Hunting amendment is a bad idea

Published 6:51 am Wednesday, February 4, 2004

By Staff
Dear State Sen. Myron Penn:
I support the legislation that you propose to amend the game laws to allow hunters to hunt over feed. I hope that you will offer this bill for all of Alabama and not as a local bill.
Actually, hunters in Alabama often hunt legally over feed. They hunt over corn and other crops that were planted as part of a farming operation and left in the field for wild game. We hunt over fields of emerald green, rye, wheat, oats, clover and other crops that stay green and provide nourishment to the deer during the dead of winter. Deer are drawn to and are hunted in these fields. All deer and especially buck deer are quite wary and often do not come to the fields during daylight hours. They become more and more nocturnal. This will continue to be the case if hunting over feeders with high-protein supplements is allowed.
Your legislation will do much for our economy. It will keep dollars from flowing to other states and will draw dollars from hunters from other states. Thousands of hunters from Alabama travel to Georgia, Texas, Tennessee, Kentucky, Missouri, Illinois, Kansas and other states to hunt for quality bucks. It is very disappointing that we have this vast natural resource that is not properly managed.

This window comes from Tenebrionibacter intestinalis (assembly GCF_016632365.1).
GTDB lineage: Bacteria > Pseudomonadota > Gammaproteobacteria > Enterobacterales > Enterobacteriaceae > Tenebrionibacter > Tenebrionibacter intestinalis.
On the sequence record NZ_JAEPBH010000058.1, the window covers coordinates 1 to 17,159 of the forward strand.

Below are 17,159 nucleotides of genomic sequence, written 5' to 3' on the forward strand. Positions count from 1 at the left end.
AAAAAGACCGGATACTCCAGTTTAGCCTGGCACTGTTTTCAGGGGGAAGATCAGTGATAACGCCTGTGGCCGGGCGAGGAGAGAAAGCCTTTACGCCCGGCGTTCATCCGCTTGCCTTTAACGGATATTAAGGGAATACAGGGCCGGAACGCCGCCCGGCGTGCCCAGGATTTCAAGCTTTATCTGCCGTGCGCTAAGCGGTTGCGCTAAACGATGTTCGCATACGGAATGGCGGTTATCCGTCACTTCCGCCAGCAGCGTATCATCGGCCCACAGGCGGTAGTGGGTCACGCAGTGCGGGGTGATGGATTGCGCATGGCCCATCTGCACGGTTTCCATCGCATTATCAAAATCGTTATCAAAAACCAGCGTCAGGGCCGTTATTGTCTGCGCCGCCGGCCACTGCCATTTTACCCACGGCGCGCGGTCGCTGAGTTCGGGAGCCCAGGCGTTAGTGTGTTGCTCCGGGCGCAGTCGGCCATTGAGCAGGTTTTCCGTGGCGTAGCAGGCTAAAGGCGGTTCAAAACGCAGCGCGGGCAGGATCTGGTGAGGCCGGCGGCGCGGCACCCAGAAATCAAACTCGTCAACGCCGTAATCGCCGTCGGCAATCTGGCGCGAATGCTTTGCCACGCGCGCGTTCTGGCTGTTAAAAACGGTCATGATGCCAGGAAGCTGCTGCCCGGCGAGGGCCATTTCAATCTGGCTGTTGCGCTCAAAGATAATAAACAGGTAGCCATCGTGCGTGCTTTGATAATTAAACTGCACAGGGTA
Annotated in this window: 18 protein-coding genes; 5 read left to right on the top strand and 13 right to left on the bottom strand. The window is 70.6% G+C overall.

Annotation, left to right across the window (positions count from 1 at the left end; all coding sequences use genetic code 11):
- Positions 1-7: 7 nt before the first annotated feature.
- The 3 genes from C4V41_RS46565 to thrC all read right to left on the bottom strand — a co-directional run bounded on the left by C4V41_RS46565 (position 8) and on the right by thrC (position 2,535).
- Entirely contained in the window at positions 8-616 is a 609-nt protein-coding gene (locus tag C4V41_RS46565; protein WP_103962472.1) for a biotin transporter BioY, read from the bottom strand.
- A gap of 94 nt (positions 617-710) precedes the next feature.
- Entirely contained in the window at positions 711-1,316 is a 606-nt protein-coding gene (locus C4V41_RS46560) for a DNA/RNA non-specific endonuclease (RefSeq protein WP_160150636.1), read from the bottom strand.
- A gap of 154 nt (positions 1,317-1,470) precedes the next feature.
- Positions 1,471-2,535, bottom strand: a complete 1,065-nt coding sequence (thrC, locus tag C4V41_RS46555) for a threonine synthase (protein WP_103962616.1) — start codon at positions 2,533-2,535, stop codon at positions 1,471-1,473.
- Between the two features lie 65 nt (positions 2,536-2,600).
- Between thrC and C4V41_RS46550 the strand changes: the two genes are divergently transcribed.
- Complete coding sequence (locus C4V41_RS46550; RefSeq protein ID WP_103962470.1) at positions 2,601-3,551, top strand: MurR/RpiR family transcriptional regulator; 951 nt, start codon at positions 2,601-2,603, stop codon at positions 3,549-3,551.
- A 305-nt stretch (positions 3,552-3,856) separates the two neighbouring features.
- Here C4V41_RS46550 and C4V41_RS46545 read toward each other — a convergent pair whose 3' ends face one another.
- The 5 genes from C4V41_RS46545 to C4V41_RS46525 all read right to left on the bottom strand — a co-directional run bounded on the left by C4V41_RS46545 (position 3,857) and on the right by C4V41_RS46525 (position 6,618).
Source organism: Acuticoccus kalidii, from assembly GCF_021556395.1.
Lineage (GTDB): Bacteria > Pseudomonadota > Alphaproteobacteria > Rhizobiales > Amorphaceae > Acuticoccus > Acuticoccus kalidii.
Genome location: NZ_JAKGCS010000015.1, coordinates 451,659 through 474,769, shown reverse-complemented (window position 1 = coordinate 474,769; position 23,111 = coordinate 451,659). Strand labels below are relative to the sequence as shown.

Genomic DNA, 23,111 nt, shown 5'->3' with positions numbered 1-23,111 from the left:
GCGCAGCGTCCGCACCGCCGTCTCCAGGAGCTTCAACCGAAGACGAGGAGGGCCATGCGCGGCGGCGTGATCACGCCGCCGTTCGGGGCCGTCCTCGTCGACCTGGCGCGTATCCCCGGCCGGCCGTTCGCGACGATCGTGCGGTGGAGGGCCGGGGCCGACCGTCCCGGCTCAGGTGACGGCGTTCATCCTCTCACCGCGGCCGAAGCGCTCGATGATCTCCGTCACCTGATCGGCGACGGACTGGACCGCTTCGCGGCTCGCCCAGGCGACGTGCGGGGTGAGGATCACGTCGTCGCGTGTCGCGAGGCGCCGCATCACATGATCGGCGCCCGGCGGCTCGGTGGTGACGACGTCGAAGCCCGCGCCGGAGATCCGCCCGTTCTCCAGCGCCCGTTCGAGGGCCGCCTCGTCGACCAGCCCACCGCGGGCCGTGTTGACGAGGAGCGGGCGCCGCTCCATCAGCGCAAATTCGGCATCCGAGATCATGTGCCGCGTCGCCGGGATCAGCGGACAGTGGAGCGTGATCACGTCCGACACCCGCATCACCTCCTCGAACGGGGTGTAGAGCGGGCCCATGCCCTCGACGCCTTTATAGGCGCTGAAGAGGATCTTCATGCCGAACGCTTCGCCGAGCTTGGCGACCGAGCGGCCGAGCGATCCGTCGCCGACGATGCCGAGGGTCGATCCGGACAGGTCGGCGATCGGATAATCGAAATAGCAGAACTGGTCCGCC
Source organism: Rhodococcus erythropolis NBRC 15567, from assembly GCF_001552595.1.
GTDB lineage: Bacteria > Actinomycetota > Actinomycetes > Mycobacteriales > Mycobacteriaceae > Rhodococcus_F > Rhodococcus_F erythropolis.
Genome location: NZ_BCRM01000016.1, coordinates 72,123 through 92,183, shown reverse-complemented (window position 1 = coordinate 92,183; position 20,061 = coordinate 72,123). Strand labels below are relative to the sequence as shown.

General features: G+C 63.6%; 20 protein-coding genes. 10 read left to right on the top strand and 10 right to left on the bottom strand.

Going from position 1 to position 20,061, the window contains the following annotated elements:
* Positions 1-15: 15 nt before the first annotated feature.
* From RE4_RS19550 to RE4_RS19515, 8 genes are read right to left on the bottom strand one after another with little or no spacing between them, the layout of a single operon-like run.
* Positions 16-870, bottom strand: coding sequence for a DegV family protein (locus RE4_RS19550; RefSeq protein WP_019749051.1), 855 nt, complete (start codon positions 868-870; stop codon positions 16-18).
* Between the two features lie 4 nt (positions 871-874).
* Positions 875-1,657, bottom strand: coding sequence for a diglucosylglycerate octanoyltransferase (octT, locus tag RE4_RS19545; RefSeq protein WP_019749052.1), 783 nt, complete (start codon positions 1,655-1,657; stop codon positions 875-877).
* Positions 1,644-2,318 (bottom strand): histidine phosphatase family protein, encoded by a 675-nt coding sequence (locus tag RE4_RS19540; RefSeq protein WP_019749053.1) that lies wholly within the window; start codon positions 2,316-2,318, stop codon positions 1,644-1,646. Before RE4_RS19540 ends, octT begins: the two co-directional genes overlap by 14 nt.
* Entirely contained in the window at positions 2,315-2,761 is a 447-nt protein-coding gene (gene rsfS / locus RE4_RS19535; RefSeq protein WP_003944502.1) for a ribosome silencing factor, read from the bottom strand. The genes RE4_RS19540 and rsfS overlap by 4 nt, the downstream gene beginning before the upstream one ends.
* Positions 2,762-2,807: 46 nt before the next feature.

Most sportsmen and women know that the basic factors to quality deer management are genetics, age and food. A fourth factor that can never be overlooked is law enforcement. Without law enforcement, the efforts of conservationists and sportsmen and women would be in vain.
Just because you have legal hunting over feed doesn't mean that taking your buck or even a doe will be easy. If this bill is passed with an amendment to limit the number of bucks taken, we would actually kill fewer bucks than now and we would soon see an improvement in the buck-to-doe ratio and in the quality of our bucks.
Allowing and encouraging hunters to harvest more deer has been a positive change. This needs to continue and other positive steps taken to ensure that quality whitetail deer will be a resource that can be enjoyed for generations to come.
Capt. J.T. Smelly (retired),
Alabama State Trooper, Gardendale

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